Thomson found itself preaching to a receptive audience, partly because workers liked their increased pay and responsibility, partly because they responded well to Western leaders, whose commitment, expertise, and 16-hour workdays contrasted so sharply with what had been the increasingly desperate befuddlement of the old-guard communist managers. (Another partial explanation may lie in the startling, though unverified, report that roughly one-fifth of Polkolor’s employees had at one time or other worked in Chicago as illegal immigrants.)
With regard to quality, Thomson addressed the problem in two ways. First, management introduced new quality control procedures, record-keeping, and technology (including simulation, which allowed testing of components without installing them in a television receiver). Second, the company adopted new productivity targets and began posting employees’ accomplishments on company bulletin boards.
Results have been dramatic. The overall defect rate is now down to roughly 1 in 200, which is lower than Thomson in Europe, the United States, or South America, and comparable with quality rates in Japan and Korea. What’s more, the plant has gone beyond its initial task of assembling imported components and now manufactures the most complex parts of the picture tube. The joint venture has upgraded product technology in general, introducing hard-to-make, square-edged tubes to complement the simpler, round-edged variety Polkolor had made since 1977. In addition, Polkolor is now Thomson’s sole supplier worldwide of picture tube masks, which contain thousands of micrometrically precise perforations. The company has also improved product safety—there is no more x-ray leakage out the back of the tube, for example—and has greatly reduced inventory.
In 18 months, Polkolor’s defect rate fell from 1 in 3 to 1 in 200.
Still, there have been myriad problems along the way. Thomson had to replace more than 8,000 square meters of broken glass and 100 kilometers of pipe in the factory itself, and it had to scrap a $6 million furnace bought by Polkolor just one year before the joint venture was formed.
To make matters worse, the Polish state has not fully complied with its part of the joint-venture agreement. Specifically, the government failed to require banks to convert their debt to equity; the customs office still obliges Thomson Polkolor to pay duties on some imports; and the state bureaucracy has repeatedly changed the personnel assigned to interact with the company.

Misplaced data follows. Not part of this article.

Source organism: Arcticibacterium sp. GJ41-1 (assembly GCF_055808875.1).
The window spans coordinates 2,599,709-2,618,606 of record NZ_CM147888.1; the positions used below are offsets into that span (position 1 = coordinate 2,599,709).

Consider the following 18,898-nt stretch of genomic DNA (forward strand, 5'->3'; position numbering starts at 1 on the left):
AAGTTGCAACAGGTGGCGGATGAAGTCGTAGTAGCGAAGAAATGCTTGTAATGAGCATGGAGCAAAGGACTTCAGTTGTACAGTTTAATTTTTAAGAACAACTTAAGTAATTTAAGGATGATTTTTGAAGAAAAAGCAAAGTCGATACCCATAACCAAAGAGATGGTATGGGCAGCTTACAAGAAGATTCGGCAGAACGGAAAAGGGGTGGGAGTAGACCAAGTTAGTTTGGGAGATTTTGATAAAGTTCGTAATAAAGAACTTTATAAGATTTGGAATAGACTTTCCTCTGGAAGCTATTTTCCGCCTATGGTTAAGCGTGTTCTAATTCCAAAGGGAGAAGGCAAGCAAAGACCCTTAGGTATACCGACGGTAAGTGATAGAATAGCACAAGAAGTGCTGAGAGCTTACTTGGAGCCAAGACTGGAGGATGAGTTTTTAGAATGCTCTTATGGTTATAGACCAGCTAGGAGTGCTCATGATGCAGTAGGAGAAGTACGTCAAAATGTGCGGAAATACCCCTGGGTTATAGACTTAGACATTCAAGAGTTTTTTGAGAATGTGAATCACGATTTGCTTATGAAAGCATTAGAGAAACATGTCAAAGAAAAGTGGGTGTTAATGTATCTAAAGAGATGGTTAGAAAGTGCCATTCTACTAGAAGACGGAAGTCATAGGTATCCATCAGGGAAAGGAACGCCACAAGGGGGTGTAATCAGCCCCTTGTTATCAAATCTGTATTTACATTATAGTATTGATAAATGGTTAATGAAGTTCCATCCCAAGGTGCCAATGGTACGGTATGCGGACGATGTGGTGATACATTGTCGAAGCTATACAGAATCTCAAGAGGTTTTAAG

The Polish banking industry has been a thorn in the venture’s side as well. A local, private bank took one year to make a $20 million loan that would have taken eight weeks in the West. (The bank deployed a series of four different loan officers on the project, not one of whom visited the plant.) A state-owned bank has delayed implementing a low-interest-rate loan from France for more than 18 months as a result of what one baffled Polkolor manager calls “incompetence, bureaucracy, and every week a different reason.”
Nevertheless, the Thomson Polkolor joint venture has achieved impressive financial results in just 16 months of operation. Sales have doubled. Exports to the West have reached 60% of output, versus 0% two years ago. Production is now 1.2 million tubes per year, compared with a peak of 700,000 (12% defective) before Thomson came on the scene, and this despite a 25% reduction in personnel. The joint venture now generates an operating profit. Last year, it paid $10 million in taxes, whereas the former state-owned enterprise paid no taxes at all.
As a result of all these changes, morale is markedly higher. Employees are visibly cheerful for the first time in anyone’s memory, and there is good rapport between managers and workers. By last fall, absenteeism at Polkolor had dropped to 3%, compared with 7% to 11% at Thomson’s facilities in France and the United States.
As a result of Thomson’s changes, employees are visibly cheerful for the first time in memory.
“When Thomson arrived,” says one of the joint venture’s Western executives, “the people at Polkolor lacked any feeling of ownership, of belonging. Most of them thought such concepts were a joke. In the United States, we wear team jerseys, sing fight songs, and cheer the company’s successes, but here, for 45 years, the successes and the belonging were all pretense. The state always maintained that Polkolor was a gem of Polish industry, though in fact it was a broken enterprise. When the lie was exposed, everyone got depressed. But now that success is real, everyone wants to be part of a winning team. They’re starting to wear Thomson t-shirts in the plant and they’re rooting for the soccer team that Thomson sponsors.”
Thomson Polkolor’s Polish work force is also breaking every production record and surpassing other Thomson plants worldwide—to such an extent that the company is thinking of transferring production to Poland from other countries.
Thomson is so pleased with progress that it has decided to surpass its original plan of investing $35 million in the joint venture and put in a total of $100 million over a period of three years. Also, the company will probably increase employment by another 600 workers in the next year, as sales continue to grow.
Baby Food and Bad Accounting